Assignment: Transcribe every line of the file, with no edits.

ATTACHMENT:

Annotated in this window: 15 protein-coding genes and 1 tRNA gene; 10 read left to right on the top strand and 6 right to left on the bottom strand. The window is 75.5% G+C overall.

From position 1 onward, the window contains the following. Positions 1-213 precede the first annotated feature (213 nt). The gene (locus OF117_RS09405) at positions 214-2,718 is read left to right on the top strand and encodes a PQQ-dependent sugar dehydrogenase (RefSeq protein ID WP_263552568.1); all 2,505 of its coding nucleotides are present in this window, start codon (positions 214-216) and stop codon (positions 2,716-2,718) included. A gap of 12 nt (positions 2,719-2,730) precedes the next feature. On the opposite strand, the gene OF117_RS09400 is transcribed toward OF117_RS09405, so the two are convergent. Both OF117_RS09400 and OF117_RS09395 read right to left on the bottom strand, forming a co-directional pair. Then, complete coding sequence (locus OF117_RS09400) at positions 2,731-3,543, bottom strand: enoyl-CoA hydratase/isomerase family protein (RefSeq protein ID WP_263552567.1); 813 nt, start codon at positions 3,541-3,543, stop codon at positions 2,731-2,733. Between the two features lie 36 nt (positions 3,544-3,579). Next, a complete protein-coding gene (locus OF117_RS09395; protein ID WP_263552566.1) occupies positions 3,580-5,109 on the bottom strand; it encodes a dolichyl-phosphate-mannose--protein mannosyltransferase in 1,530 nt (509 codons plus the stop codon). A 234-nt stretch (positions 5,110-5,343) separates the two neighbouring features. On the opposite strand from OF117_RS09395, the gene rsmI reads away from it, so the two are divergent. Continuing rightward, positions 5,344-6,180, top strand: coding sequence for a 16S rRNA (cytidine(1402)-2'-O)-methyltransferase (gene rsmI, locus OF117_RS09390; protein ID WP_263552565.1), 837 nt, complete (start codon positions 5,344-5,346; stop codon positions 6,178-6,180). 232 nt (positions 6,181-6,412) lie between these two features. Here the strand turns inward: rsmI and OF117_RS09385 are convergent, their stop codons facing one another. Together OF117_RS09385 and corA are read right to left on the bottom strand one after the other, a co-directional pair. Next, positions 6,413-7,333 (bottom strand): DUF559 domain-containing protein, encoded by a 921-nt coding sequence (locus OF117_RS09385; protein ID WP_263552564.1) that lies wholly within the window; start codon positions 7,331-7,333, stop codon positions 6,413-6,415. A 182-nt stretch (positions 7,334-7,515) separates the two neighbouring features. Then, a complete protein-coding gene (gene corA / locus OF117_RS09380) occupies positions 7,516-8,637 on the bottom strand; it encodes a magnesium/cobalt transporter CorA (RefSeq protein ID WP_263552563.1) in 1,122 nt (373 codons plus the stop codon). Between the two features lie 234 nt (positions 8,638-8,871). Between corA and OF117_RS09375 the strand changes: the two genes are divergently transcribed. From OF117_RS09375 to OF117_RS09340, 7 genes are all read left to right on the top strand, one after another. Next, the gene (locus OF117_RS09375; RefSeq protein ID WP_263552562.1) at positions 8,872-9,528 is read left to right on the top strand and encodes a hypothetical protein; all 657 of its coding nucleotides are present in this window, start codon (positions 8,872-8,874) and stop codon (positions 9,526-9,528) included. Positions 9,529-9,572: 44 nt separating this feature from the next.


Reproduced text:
Annotated in this window: 15 protein-coding genes and 1 tRNA gene; 10 read left to right on the top strand and 6 right to left on the bottom strand. The window is 75.5% G+C overall.

From position 1 onward, the window contains the following. Positions 1-213 precede the first annotated feature (213 nt). The gene (locus OF117_RS09405) at positions 214-2,718 is read left to right on the top strand and encodes a PQQ-dependent sugar dehydrogenase (RefSeq protein ID WP_263552568.1); all 2,505 of its coding nucleotides are present in this window, start codon (positions 214-216) and stop codon (positions 2,716-2,718) included. A gap of 12 nt (positions 2,719-2,730) precedes the next feature. On the opposite strand, the gene OF117_RS09400 is transcribed toward OF117_RS09405, so the two are convergent. Both OF117_RS09400 and OF117_RS09395 read right to left on the bottom strand, forming a co-directional pair. Then, complete coding sequence (locus OF117_RS09400) at positions 2,731-3,543, bottom strand: enoyl-CoA hydratase/isomerase family protein (RefSeq protein ID WP_263552567.1); 813 nt, start codon at positions 3,541-3,543, stop codon at positions 2,731-2,733. Between the two features lie 36 nt (positions 3,544-3,579). Next, a complete protein-coding gene (locus OF117_RS09395; protein ID WP_263552566.1) occupies positions 3,580-5,109 on the bottom strand; it encodes a dolichyl-phosphate-mannose--protein mannosyltransferase in 1,530 nt (509 codons plus the stop codon). A 234-nt stretch (positions 5,110-5,343) separates the two neighbouring features. On the opposite strand from OF117_RS09395, the gene rsmI reads away from it, so the two are divergent. Continuing rightward, positions 5,344-6,180, top strand: coding sequence for a 16S rRNA (cytidine(1402)-2'-O)-methyltransferase (gene rsmI, locus OF117_RS09390; protein ID WP_263552565.1), 837 nt, complete (start codon positions 5,344-5,346; stop codon positions 6,178-6,180). 232 nt (positions 6,181-6,412) lie between these two features. Here the strand turns inward: rsmI and OF117_RS09385 are convergent, their stop codons facing one another. Together OF117_RS09385 and corA are read right to left on the bottom strand one after the other, a co-directional pair. Next, positions 6,413-7,333 (bottom strand): DUF559 domain-containing protein, encoded by a 921-nt coding sequence (locus OF117_RS09385; protein ID WP_263552564.1) that lies wholly within the window; start codon positions 7,331-7,333, stop codon positions 6,413-6,415. A 182-nt stretch (positions 7,334-7,515) separates the two neighbouring features. Then, a complete protein-coding gene (gene corA / locus OF117_RS09380) occupies positions 7,516-8,637 on the bottom strand; it encodes a magnesium/cobalt transporter CorA (RefSeq protein ID WP_263552563.1) in 1,122 nt (373 codons plus the stop codon). Between the two features lie 234 nt (positions 8,638-8,871). Between corA and OF117_RS09375 the strand changes: the two genes are divergently transcribed. From OF117_RS09375 to OF117_RS09340, 7 genes are all read left to right on the top strand, one after another. Next, the gene (locus OF117_RS09375; RefSeq protein ID WP_263552562.1) at positions 8,872-9,528 is read left to right on the top strand and encodes a hypothetical protein; all 657 of its coding nucleotides are present in this window, start codon (positions 8,872-8,874) and stop codon (positions 9,526-9,528) included. Positions 9,529-9,572: 44 nt separating this feature from the next.